The numbers are staggering. More than 3,000 student-athletes at UNC, the University of North Carolina, are being implicated in a bout of academic fraud that’s spanned years. No, we’re not talking about their admission into the NCAA — that’s an entirely separate bout of academic fraud, one that’s perpetuated by professional leagues and colleges for its incredible revenue and service as a feeder system — but rather a series of classes that existed almost entirely in order to raise athletes’ grade point averages until they were eligible to play their games under NCAA rulings. Stop. The. Presses.
Next, we’ll be talking about how athletes are given benefits simply because of their genetic gifts and celebrities. Soon we’ll be talking about how scholarships for people who don’t project to be professional sports players aren’t quite as fair as the ones for those who are. Heavens to Betsy, we could even talk about how academics might not be the main focus for these institutions of higher learning when it comes to recruiting players to play for them. Perish the thought.
The fact is, the only reason this is in any way an outrage, controversial, or even newsworthy is because the NCAA insists on setting the terms of its masquerade around the fact that these are student-athletes, rather than student-athletes. This is insipid. College sports exist as giant sources of revenue for schools like UNC, and that money train is entirely divorced from any real idea of higher learning.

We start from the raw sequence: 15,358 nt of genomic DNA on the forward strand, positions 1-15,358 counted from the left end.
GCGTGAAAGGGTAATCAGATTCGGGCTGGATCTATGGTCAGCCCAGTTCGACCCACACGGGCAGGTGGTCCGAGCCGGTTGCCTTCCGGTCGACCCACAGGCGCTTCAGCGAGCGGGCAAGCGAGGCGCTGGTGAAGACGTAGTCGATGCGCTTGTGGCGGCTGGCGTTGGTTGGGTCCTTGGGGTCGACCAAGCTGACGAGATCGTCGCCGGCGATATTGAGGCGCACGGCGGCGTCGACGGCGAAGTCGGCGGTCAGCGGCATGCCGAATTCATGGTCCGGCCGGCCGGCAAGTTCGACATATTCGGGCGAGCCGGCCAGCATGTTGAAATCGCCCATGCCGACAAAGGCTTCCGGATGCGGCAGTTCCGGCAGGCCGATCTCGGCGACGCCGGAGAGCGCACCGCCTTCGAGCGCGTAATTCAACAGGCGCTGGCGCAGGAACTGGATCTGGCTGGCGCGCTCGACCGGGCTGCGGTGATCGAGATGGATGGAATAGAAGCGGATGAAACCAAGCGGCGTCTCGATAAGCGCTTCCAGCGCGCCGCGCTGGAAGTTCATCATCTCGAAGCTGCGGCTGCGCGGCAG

If you’re getting a full ride for your football abilities, you’re not being brought to Chapel Hill because they’re expecting you to become erudite and dazzle the other team with your dissertation on the Socratic Method’s appearance in the history of human discourse. To think otherwise — to act like there’s some shock behind the idea that these “fake” classes were not held to the highest importance by anyone involved — is silly.
We exist in a world where the NCAA is starting to have to pay athletes, and the illusion that these players are students in any meaningful sense of the term is really becoming that: an illusion. That’s not to say that there aren’t college athletes who don’t take their education seriously, but that it’s not very much of a stretch to say that the emphasis is on sports, rather than academics. Why there’s something inherently wrong with that has everything to do with the vestiges of amateurism as it relates to the NCAA, and exactly nothing to do with any sort of critical thinking.
The idea that athletes shouldn’t be on this separate track is misguided, and because they are, in fact, much closer to employees of a school’s athletic program than students proper, the outrage doesn’t seem to make sense. The only thing separating UNC from any other notable program across the country is the size and the scope of its “fraud,” which means that the moral outrage is largely unfounded. Being upset about it is, quite simply, standing on the wrong side of history when it comes to college sports.